It's easy to overlook the dirt on your windows, but if you take a close look, you're almost certain to see an accumulation (especially after a storm). Sparkling windows let more light in and contribute immensely to the satisfaction that comes from having a clean home. These methods and tips will make the task a snap. Unless you live near the ocean—lucky you!—it's probably enough to wash windows twice per year. Don't forget to wash both the interior and the exterior!
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Clean Windows With Foaming Glass Cleaner
This product comes in a spray can, not in a spray bottle. Spray it onto the glass, then wipe it off with newspaper or a dry paper towel. Because it's foam, you'll have no drips to clean up, and it's streakless.
Clean Windows With Vinegar
Washing panes with a solution containing vinegar almost always results in sparkling clean, streak-free windows. (Vinegar is an extremely versatile cleaner, by the way.)
Things You'll Need
Distilled white vinegar
A spray bottle
Wiping cloths or paper towels
Which material wipes best? Newspaper, coffee filters, paper towels, and microfiber cloths all work well, as long as they’re lint-free. Cheap and recycled paper towels contain the least lint. Don’t use cloths washed or dried with fabric softener; they contain a residue that leaves behind streaks.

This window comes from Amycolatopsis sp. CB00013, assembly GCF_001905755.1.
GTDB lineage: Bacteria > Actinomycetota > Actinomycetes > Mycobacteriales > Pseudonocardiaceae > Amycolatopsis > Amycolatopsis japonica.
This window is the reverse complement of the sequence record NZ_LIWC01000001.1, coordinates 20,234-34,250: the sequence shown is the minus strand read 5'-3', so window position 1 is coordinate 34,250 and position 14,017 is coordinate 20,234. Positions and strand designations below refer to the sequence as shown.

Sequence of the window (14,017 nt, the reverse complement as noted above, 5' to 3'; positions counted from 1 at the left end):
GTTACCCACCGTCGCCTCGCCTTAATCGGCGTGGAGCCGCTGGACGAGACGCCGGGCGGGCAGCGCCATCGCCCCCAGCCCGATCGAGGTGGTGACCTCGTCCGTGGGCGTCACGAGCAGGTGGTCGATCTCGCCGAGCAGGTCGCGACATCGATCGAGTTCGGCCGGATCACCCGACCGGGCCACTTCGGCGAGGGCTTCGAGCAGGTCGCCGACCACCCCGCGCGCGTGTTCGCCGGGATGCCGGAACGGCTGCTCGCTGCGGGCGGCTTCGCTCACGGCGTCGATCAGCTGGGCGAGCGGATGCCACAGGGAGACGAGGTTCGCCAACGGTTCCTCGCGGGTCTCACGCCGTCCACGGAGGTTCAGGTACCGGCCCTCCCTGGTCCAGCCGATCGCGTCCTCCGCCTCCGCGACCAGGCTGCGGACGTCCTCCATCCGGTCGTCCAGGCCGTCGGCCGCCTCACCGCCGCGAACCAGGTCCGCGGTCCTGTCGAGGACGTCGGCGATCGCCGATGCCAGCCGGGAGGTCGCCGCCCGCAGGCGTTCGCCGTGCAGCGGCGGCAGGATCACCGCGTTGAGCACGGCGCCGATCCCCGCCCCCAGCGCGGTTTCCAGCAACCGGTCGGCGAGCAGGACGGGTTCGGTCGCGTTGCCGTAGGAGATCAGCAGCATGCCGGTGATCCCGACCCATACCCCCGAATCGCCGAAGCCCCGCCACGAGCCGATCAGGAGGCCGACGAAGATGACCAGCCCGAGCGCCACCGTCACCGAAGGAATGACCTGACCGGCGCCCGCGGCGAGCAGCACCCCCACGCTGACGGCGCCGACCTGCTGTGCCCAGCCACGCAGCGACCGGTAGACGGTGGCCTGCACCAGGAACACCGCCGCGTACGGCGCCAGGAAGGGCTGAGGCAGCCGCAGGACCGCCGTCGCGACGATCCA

To make the vinegar solution, mix equal parts part water and vinegar in a spray bottle. Spray it on and wipe it off. Simply spray it on, then wipe it off.
If the pane is extremely grimy, you can prewash it with very soapy water or with undiluted vinegar. Then, as described above, spray on the vinegar solution and wipe. Still got streaks? They're caused by residue left behind by commercial products. Banish them with a solution made of 1/4 cup of white vinegar, 2 cups of water, and 1/2 teaspoon of dishwashing liquid. Place these ingredients in a spray bottle, then spray the window and wipe. Afterward, clean with the vinegar solution.
Clean Windows With Soap and Water
This method is favored by professional window cleaners. You want the windows to be wet when you squeegee them, so wash them on a cloudy day or at a time when the sun isn't shining on them; it could dry them too quickly.
Things You'll Need
A large bucket
A dry brush, 2 or 3 inches wide, with stiff bristles
Two dry terry cloth towels
A window scrubber 8 inches wide (so it fits in the bucket)
A microfiber towel
To get a 30-degree angle, hold the squeegee against the window with one hand. Using your other hand, stack your index and middle fingers sideways against the pane, then bring the base of the squeegee handle down against them. Remove your fingers but retain the angle, and you're ready to squeegee.
- To make the cleaning solution, put 2 to 3 gallons of hot water in a bucket, then add a few drops of dish soap. (Do it in that order to prevent the formation of lots of bubbles.) Dish soap contains wetting agents that keep the window wet for longer, which allows a squeegee to glide over it.